6. Hi Lucy Why not start with one and see how you enjoy the process of buying/renovating the property and letting it. You can then make a call on whether to go for property 2 and 3 depending on your findings. I dont think you need to rush in and buy 3 at once. Good luck
  7. As a general point yes you can sell tenanted property. I have just had an offer accepted on such a property as a buyer. If the property is not to be sold with vacant possession then you will narrow your potential buyers down to investors who will likely want a good price. This will possibly be offset slightly by the fact that you will keep getting paid rent up until the point of sale. There is a company with a a website who specialise in tenanted sales. I have watched some tenanted stock do well in auctions recently too although this was higher yield than you are describing.
  8. These could be expensed so long as they were wholly and exclusively incurred for the purposes of the business. They are revenue costs and so an allowable expense. It wouldn't matter if you didn't acquire the property. Not enough info to answer.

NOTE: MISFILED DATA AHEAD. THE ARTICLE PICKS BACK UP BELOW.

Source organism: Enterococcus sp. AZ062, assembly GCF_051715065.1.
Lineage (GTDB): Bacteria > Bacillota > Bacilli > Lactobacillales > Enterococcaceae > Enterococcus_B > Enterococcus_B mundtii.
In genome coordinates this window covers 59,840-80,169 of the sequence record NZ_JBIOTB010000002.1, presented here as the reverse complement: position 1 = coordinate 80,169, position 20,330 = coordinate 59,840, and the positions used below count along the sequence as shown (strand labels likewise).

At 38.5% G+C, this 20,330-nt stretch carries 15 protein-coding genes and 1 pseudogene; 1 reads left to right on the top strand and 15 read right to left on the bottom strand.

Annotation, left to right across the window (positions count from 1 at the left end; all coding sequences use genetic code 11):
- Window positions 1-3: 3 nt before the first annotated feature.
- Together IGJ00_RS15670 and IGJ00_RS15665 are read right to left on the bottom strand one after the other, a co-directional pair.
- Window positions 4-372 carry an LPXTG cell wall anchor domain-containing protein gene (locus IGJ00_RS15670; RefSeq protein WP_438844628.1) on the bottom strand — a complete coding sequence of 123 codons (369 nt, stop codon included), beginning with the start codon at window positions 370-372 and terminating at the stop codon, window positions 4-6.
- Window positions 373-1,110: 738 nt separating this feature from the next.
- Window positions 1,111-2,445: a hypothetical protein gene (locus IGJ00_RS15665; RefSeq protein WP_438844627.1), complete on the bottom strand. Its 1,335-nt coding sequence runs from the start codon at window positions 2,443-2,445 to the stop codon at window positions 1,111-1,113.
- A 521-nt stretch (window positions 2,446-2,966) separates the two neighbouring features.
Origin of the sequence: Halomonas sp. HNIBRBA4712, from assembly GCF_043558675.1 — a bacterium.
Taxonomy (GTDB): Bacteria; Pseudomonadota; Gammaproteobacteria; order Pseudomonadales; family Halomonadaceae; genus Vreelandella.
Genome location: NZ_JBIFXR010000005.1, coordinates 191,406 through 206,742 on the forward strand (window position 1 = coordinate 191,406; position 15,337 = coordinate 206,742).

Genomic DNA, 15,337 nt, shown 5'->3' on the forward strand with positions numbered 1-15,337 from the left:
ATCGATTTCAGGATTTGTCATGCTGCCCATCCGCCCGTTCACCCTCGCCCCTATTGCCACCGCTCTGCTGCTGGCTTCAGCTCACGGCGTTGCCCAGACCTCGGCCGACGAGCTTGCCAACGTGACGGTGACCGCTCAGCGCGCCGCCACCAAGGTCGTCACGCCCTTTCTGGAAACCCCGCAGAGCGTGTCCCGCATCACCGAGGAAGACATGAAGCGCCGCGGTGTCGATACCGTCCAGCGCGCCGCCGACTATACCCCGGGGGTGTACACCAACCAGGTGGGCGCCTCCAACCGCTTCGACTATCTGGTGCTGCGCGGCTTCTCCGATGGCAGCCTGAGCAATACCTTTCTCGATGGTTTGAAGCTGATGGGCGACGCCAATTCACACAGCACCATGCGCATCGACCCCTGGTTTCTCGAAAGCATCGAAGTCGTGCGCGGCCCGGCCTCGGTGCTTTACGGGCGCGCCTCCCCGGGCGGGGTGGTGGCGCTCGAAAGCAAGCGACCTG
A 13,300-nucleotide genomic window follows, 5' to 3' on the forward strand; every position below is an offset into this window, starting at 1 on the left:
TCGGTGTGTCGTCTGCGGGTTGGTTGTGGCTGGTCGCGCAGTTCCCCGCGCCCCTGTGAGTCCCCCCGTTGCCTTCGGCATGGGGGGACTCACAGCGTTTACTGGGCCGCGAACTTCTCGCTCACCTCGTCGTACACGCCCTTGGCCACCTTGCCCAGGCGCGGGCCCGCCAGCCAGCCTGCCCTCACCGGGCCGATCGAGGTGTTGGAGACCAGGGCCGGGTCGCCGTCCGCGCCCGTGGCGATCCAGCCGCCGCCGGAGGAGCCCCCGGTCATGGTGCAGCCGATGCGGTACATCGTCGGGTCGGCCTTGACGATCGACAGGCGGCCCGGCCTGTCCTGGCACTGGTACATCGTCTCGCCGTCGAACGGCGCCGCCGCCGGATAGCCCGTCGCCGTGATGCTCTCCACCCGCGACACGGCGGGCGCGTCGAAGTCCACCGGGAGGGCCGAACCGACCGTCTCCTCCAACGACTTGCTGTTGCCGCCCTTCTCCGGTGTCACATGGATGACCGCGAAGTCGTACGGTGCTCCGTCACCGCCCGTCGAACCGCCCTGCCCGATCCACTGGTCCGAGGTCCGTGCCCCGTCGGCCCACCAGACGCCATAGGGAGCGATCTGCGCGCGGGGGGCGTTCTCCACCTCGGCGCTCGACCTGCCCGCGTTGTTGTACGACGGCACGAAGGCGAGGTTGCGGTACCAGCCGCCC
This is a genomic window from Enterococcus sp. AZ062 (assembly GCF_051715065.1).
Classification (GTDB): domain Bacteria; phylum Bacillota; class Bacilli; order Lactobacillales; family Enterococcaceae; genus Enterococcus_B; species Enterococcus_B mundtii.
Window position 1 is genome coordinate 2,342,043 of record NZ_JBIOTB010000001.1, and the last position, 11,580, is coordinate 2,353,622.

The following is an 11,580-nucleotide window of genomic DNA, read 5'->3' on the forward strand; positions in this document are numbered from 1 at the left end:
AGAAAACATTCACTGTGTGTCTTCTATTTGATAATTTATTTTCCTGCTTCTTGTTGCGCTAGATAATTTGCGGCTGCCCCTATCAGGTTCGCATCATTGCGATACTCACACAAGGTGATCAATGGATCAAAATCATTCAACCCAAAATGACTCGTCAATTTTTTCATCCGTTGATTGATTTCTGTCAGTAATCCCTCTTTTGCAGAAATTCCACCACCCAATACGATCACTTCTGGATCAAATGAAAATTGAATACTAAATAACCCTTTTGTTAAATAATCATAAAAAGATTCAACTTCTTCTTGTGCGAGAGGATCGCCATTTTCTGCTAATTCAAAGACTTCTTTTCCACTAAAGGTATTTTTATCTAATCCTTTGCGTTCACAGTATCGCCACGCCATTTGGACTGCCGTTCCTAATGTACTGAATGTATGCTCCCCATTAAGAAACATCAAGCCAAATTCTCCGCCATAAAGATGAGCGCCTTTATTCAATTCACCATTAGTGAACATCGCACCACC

9. Hi These are the SIC codes used in property companies. 68100 - buying and selling of own real estate. Think buy-refurbish-sell and property trading. 68209 - letting and operating of own or leased real estate. Investment companies for holding property and renting it out. 68320 - management of real estate on a fee or contract basis. Property management company. 68310 - real estate agencies. Deal packaging/sourcing for other investors. A company can have up to 4 SIC codes. As a general rule it is best to keep investing activity (68209) and trading activity (the other 3) separate as both are treated differently from a taxation perspective. This wouldn't apply if you were managing your own properties held in your own investing company. It is also worth speaking with a mortgage broker who specialises in BTL as lenders will probably have a preference as to which SIC you use. Speak with an accountant or tax advisor as the company route isn't always the best way to achieve what you describe here if the intention is to live off the rental income in the near future.